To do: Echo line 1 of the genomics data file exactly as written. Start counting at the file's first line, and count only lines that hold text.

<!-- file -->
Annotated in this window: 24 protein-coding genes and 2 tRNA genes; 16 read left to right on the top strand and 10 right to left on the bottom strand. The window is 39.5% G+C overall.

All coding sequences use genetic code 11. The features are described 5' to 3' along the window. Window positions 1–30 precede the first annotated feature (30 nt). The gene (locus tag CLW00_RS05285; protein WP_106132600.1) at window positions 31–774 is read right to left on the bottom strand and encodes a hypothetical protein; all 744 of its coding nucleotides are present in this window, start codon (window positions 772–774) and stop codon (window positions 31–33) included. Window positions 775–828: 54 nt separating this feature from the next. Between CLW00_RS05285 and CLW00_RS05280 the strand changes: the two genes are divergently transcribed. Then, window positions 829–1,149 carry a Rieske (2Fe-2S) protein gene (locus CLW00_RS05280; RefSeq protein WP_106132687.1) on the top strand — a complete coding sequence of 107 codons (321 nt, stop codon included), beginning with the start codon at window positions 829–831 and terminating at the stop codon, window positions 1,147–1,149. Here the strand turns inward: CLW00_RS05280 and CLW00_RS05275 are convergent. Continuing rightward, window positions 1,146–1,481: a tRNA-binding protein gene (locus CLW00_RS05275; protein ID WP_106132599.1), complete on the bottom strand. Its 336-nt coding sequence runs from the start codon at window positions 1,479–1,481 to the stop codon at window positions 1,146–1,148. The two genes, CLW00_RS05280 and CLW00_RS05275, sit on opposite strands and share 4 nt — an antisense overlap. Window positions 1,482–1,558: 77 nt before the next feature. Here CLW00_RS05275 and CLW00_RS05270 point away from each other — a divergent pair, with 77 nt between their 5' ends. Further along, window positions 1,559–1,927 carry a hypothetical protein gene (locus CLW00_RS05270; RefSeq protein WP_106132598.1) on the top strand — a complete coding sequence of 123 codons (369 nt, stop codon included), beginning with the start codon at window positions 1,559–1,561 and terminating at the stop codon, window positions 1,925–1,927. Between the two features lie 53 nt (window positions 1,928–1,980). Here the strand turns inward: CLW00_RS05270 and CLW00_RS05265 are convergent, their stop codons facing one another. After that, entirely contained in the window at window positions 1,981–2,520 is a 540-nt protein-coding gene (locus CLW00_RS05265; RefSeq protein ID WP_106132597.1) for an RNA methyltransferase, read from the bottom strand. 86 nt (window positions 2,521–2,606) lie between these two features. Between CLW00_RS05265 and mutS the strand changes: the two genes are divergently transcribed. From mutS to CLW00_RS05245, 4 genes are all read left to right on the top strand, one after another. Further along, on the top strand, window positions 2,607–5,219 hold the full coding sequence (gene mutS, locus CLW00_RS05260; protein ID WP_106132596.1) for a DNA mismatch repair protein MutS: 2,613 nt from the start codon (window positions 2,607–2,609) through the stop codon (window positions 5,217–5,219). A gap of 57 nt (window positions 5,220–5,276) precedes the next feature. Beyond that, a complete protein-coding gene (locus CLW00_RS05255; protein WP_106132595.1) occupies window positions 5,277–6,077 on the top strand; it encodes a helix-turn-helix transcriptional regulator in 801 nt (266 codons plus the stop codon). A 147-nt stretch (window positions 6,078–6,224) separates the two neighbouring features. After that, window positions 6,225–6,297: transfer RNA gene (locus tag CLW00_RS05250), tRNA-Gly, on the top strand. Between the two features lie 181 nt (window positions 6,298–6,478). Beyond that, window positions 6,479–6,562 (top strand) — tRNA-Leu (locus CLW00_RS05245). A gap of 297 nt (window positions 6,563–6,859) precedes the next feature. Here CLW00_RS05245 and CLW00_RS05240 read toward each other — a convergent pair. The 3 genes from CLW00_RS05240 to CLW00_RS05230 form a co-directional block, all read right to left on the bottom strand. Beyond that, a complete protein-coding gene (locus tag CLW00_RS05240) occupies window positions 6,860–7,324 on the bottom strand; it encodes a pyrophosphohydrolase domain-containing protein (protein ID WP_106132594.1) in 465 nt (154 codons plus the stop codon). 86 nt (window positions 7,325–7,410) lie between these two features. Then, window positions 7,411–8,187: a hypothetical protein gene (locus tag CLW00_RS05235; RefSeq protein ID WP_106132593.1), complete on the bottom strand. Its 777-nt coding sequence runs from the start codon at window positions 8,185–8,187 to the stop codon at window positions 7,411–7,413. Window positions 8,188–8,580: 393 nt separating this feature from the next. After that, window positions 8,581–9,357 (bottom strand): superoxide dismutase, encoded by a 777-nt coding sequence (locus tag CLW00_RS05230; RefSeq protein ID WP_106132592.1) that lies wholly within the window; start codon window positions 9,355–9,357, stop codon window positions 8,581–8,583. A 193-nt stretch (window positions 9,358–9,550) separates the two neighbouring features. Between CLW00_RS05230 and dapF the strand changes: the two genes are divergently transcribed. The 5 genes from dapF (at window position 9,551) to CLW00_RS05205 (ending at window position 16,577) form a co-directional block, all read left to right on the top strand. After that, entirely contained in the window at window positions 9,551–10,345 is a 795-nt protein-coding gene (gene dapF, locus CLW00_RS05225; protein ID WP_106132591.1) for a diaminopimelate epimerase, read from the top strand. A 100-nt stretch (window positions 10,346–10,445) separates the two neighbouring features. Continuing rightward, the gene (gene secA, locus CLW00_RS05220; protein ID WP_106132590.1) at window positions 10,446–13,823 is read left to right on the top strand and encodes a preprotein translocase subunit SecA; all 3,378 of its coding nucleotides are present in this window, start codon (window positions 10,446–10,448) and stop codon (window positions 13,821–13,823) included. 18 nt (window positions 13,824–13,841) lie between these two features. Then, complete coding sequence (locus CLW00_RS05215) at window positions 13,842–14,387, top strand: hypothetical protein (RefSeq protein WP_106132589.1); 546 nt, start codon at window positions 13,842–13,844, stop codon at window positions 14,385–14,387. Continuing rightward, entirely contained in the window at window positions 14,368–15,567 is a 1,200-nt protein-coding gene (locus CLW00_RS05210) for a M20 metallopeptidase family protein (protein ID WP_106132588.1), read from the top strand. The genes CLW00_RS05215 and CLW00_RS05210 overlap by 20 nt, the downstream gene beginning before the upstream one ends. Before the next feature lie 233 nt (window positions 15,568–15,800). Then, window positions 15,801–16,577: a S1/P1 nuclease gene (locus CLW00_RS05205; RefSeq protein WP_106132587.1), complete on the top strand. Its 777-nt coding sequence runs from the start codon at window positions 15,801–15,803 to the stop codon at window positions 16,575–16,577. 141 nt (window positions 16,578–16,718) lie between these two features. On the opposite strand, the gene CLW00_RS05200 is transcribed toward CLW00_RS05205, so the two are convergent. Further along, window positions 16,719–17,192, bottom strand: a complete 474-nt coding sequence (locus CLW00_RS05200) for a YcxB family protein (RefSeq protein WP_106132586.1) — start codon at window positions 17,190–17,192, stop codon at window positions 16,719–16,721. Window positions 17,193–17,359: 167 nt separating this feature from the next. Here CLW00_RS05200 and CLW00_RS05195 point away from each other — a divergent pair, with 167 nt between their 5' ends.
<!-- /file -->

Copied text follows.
Annotated in this window: 24 protein-coding genes and 2 tRNA genes; 16 read left to right on the top strand and 10 right to left on the bottom strand. The window is 39.5% G+C overall.